Thanks. 

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37 minutes ago, keypix said:

It seems to be a unique feature of photoshop as I have not seen it in any other software (Apart from Capture One)

Not sure if you mean any different PS settings from these here, since those should be similar to the APh prefs settings then ? - Since I use PSE instead things are there more like this there.

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1 hour ago, keypix said:

Those are exactly the settings I am referring to, however the settings in AP preference are not the same thing though.

My understanding of this is very limited at best but according to articles like this one, Photoshop's settings may not really be what they seem to be, either.

Also, I started looking at the "A2B" & "B2A" tables in several of the printer ICC profiles installed on my Mac using Apple's ColorSync Utility. Many of them have a set of three A2B0, A2B1, & A2B2 tables for device to PCS conversions, but they are all exactly the same. It is the same for all the numbered B2A tables for conversions from PCS to device conversions.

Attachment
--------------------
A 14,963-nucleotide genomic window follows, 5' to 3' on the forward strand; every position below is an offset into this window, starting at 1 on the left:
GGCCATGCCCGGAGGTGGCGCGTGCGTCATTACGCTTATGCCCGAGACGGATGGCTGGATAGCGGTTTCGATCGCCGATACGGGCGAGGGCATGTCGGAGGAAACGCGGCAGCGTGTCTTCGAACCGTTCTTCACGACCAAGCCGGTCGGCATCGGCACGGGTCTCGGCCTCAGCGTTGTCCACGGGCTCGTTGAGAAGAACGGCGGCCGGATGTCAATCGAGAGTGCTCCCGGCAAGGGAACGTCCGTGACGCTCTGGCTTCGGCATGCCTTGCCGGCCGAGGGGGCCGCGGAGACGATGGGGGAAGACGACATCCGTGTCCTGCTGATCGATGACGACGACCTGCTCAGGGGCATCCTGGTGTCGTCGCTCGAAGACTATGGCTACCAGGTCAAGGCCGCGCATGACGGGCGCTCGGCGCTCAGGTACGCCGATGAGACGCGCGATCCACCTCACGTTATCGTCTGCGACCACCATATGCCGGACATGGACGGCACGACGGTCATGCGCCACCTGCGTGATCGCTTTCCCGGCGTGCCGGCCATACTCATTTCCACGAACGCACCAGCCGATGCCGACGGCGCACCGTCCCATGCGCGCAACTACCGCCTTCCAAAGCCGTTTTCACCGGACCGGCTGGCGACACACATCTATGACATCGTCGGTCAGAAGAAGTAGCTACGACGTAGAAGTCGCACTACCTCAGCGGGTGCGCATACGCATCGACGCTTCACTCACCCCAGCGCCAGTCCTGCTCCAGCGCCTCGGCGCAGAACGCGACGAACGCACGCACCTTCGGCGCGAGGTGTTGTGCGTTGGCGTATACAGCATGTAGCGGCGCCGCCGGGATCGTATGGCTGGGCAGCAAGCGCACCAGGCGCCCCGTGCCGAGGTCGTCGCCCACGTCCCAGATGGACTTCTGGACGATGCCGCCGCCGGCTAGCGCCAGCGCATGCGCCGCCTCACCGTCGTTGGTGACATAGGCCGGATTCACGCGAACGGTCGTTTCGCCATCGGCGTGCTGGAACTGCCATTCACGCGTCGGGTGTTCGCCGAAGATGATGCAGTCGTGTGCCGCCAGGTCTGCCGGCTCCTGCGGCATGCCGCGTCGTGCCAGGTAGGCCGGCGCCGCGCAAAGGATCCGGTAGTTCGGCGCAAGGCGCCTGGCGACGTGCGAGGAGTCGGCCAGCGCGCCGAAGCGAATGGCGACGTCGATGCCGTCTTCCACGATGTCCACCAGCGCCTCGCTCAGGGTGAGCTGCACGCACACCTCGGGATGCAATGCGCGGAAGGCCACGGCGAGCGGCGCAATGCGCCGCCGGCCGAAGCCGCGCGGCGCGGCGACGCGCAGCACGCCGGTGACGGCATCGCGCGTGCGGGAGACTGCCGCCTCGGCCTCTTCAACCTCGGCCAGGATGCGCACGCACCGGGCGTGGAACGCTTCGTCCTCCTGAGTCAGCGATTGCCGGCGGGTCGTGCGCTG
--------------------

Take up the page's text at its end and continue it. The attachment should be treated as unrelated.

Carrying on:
I don't know what to make of that, other than (maybe) rendering intents are 'built into' ICC profiles, so to speak, & the conversion tables that describe them are used for soft proofing, but not directly in the printing process ... or something like that. :S

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2 hours ago, R C-R said:

...other than (maybe) rendering intents are 'built into' ICC profiles, so to speak, & the conversion tables that describe them...

Yes that's right, ICC profiles contain a "Default Rendering Intent", which is stored in the profile as additional information when a profile is created. So each color profile usually includes an entry defining the preferred rendering intent to be used in the conversion to the color space described by the profile. This rendering intent is then used where no specific preference is given to favoring a particular rendering intent. In the profile itself, however, all options are always available and the default rendering intent can easily be changed with software products for color profile editing.